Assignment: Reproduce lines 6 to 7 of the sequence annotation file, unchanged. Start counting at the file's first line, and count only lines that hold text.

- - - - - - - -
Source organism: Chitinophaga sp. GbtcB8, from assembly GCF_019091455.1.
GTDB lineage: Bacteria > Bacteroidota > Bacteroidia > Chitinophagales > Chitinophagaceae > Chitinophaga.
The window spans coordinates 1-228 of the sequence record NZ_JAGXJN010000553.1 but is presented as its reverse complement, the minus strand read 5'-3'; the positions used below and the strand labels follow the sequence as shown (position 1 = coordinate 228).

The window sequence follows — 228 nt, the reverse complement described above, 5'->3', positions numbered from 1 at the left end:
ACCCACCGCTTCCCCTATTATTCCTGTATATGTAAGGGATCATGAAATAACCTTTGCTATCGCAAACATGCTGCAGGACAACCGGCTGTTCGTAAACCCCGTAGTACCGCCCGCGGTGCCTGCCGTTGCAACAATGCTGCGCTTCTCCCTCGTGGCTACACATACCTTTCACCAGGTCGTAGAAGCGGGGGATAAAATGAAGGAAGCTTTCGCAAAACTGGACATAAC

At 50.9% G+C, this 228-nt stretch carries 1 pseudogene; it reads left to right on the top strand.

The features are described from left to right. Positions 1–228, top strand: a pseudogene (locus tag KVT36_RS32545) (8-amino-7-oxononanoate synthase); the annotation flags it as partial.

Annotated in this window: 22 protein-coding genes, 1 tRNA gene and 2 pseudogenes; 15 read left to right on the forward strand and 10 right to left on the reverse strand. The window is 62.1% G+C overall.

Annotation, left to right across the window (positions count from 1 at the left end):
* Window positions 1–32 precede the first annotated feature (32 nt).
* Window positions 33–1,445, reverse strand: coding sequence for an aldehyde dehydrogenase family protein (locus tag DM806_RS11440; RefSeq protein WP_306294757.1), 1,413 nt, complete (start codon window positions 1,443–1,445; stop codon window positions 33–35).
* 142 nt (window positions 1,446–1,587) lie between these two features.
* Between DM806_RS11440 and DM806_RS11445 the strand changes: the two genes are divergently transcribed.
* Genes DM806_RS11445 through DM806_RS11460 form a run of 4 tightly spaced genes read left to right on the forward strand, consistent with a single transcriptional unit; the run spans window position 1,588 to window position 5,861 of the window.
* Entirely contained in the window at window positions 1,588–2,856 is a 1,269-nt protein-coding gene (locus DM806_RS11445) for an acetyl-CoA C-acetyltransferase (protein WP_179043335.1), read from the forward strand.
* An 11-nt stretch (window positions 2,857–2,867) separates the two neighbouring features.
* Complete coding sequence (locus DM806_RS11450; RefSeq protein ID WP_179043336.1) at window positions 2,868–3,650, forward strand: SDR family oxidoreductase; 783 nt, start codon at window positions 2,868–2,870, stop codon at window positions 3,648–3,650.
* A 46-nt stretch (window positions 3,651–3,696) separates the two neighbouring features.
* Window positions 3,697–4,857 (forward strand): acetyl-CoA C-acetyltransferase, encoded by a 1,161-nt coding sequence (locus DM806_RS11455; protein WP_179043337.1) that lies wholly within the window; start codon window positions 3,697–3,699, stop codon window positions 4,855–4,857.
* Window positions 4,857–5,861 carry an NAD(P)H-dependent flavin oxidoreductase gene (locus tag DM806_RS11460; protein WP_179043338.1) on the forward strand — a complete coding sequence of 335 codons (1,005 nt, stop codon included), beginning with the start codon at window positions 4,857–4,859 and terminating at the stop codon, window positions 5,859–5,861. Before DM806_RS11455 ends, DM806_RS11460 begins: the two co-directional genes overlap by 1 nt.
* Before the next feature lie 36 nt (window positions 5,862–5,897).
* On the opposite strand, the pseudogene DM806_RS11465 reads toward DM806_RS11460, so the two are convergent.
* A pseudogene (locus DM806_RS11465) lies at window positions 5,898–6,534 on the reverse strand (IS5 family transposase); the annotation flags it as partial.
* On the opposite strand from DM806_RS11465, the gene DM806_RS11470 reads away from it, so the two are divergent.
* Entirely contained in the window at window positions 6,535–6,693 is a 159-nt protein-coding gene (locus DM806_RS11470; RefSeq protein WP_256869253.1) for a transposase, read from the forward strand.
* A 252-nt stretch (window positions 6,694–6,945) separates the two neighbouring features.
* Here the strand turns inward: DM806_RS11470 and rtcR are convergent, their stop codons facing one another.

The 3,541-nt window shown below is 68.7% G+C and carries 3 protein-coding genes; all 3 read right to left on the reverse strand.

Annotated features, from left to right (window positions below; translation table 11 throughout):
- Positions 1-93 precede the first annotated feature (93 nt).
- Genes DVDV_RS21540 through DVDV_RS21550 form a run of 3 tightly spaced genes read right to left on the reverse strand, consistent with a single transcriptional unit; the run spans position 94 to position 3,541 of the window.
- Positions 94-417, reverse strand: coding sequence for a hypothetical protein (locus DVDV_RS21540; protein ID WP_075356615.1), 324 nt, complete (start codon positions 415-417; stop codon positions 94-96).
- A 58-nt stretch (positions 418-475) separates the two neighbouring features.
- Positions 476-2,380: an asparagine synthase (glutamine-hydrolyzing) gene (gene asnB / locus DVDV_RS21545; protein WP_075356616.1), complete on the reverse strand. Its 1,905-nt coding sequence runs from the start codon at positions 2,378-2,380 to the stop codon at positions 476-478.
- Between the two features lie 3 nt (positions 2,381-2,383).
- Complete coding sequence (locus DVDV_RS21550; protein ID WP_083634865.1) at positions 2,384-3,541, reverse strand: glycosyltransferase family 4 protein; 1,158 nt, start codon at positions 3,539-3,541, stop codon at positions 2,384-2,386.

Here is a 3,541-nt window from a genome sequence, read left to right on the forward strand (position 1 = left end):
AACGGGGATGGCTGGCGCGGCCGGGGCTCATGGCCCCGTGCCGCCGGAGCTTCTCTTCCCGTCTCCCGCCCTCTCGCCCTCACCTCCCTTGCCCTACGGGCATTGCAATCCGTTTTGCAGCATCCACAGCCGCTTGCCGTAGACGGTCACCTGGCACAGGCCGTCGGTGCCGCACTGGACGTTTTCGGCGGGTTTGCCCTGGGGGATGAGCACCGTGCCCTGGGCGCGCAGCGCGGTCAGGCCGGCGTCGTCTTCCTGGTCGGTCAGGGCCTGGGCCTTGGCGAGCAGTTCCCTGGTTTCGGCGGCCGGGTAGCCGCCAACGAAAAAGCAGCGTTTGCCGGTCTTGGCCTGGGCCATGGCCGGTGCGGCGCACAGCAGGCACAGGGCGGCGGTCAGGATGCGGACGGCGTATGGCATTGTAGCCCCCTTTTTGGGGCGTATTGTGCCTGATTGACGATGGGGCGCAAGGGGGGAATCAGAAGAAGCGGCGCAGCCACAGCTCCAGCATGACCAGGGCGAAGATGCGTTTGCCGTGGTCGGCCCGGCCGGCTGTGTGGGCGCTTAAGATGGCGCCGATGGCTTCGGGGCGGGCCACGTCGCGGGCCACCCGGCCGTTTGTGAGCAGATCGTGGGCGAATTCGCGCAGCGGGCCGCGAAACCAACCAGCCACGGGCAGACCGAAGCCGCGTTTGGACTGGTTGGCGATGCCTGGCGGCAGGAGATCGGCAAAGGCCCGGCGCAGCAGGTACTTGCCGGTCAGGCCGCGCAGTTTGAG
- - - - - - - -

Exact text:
At 50.9% G+C, this 228-nt stretch carries 1 pseudogene; it reads left to right on the top strand.

The features are described from left to right. Positions 1–228, top strand: a pseudogene (locus tag KVT36_RS32545) (8-amino-7-oxononanoate synthase); the annotation flags it as partial.